This supplier has also been working on new methods to allow existing extrusion equipment to produce soft-moist co-extruded and treat products. As a result, Extru-Tech is on the verge of releasing a single screw extrusion solution capable of producing a wide range of simple to complex co-extruded foods and treats that can currently only be realized through use of twin-screw technology. "This advancement in extrusion technology," says Extru-Tech's Norm Schmitt, "provides current single screw extrusion users the ability to move into complex co-extrusion production with a limited learning curve and much reduced capital expenditure."

Bulk density trouble-shooting

"In many cases the single largest petfood processing issue is the product's bulk density," says Brian Plattner, processing engineering manager at Wenger Manufacturing. If it is desirable to lower the bulk density of extrusion cooked petfoods, the following processing variables may be altered as described. Since the recipe has the single largest impact on density, keep in mind that these changes are subject to the formulation, as not all formulations will react in the same manner.

Moisture content: Generally, lowering the water content injected into the product without decreasing the steam level added to the product will assist expansion. However, when extruding formulations containing high protein (above 23%) or high fat (above 5%), it is necessary to increase total moisture by adding both steam and water. Once the moisture level in the extruder barrel drops below 20%, further decreases in moisture will result in increases in product density.

Dry feed throughput: Increasing the dry feed throughput will in effect reduce the open area in the final die per unit of throughput. This reduction in open area results in greater expansion. As the feed rate is increased beyond a certain point, the density begins to increase due to the loss of retention time in the preconditioner and extruder barrel.

Mechanical energy: The mechanical energy input can be adjusted by changing the extruder screw speed, final die setup or screw profile. Higher screw speeds, less open area in the final die and the addition of cut-flight screws or shear locks all will add additional mechanical energy and decrease bulk densities.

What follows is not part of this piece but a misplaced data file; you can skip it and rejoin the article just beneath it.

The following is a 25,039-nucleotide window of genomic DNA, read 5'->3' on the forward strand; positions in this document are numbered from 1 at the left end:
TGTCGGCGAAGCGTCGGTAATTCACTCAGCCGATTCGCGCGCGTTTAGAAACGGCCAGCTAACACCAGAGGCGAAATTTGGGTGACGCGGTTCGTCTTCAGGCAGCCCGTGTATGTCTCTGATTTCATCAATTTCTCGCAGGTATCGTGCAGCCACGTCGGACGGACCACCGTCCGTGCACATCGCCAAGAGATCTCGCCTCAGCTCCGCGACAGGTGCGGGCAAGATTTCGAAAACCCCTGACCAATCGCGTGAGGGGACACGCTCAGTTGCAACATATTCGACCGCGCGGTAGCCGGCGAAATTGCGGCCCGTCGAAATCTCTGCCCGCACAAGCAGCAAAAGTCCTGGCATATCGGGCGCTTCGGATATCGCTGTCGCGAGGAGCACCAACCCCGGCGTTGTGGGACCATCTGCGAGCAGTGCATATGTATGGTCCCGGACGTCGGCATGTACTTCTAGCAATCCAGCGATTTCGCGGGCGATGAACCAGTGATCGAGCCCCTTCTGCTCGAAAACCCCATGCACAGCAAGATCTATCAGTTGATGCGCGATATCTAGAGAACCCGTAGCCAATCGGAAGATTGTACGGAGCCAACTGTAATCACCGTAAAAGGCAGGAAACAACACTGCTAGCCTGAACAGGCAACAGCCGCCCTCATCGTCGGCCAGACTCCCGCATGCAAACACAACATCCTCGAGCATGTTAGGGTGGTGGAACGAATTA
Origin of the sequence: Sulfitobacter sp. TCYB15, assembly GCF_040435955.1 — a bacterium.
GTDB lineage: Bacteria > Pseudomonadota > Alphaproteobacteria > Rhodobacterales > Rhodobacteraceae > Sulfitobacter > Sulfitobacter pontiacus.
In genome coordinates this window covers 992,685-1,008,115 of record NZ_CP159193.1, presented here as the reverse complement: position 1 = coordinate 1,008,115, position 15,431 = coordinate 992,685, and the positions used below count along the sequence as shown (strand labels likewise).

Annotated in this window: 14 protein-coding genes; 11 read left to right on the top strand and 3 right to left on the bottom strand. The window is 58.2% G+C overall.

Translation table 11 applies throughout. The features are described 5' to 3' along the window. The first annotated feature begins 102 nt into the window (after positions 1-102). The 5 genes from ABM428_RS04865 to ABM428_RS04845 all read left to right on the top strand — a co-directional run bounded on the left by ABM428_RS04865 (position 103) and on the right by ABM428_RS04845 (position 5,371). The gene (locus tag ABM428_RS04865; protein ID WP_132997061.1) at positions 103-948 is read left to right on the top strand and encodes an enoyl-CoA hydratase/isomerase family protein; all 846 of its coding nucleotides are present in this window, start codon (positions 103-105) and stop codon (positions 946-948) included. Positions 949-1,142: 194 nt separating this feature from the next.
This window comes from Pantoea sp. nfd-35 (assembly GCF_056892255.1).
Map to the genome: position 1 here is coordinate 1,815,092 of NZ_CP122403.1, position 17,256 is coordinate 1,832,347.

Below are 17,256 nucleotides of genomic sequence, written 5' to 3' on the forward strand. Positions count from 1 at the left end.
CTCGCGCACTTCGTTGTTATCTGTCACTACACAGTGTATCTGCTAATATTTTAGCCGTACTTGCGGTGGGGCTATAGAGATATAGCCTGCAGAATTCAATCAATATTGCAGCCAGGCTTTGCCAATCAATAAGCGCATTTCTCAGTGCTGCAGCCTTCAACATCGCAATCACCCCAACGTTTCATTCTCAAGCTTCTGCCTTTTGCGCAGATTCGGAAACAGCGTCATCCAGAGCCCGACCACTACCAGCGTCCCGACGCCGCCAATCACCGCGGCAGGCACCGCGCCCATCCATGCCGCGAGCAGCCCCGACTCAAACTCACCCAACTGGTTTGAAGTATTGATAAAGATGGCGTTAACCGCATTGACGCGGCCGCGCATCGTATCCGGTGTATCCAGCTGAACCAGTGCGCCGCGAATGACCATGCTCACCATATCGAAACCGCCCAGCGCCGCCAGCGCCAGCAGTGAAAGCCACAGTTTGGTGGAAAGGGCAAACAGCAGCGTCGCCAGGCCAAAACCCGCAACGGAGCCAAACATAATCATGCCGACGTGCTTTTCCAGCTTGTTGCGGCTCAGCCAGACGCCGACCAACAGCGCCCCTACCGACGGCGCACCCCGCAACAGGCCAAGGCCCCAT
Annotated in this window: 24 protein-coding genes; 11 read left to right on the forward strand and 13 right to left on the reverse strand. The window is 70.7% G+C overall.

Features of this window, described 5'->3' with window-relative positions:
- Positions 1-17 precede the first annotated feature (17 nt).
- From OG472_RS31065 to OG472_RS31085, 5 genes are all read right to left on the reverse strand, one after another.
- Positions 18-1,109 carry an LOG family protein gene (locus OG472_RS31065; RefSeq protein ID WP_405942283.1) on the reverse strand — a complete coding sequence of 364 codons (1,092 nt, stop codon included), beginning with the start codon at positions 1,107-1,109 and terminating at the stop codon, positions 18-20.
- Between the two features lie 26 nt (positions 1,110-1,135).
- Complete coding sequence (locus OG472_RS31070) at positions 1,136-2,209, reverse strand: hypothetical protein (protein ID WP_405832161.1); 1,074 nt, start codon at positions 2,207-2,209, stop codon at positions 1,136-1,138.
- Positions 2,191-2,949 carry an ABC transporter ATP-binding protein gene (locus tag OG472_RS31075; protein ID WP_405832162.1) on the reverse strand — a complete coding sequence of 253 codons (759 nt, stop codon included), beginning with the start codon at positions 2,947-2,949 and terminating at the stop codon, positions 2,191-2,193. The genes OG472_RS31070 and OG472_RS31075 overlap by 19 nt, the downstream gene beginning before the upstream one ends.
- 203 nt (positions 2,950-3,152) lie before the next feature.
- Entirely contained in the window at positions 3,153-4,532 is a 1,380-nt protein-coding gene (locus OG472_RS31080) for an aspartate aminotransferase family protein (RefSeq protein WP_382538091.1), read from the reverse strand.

Temperature: Indicated temperature profiles of the product along the extruder barrel can be increased if the product is under expanded.

Preconditioning: Increasing the residence time in the preconditioner and the amount of steam added to the product will assist in cook and expansion. The residence time in the preconditioner can be increased by changing the paddle configuration, adding a residence time control package or lowering the throughput.

Steam injection in the extruder barrel: Injecting steam directly into the product along the extruder barrel will tend to lower the bulk density.

Oil addition: Addition of oil will increase product densities. In general, for each 1% of fat above 12%, the bulk density of the final product will increase by up to 16 grams per liter. Once the total fat content in the extruder barrel exceeds 22%, product durability is difficult to maintain and could result in excessive fines. Typically as the fat level increases, the moisture must be increased as well for adequate processing.

Removing barriers

"The greatest barrier to the implementation of new processing technology," notes Food Processing magazine, "is lack of internal support, whether caused by lack of funding, lack of knowledge or lack of interest."

Lately, most research investment within petfood processing companies is directed at new products. This is a primary reason that few new processing technologies are supported at the processor level. R&D and engineering can encourage management to invest in technologies that have a good return on investment and allow the "first to market" advantage.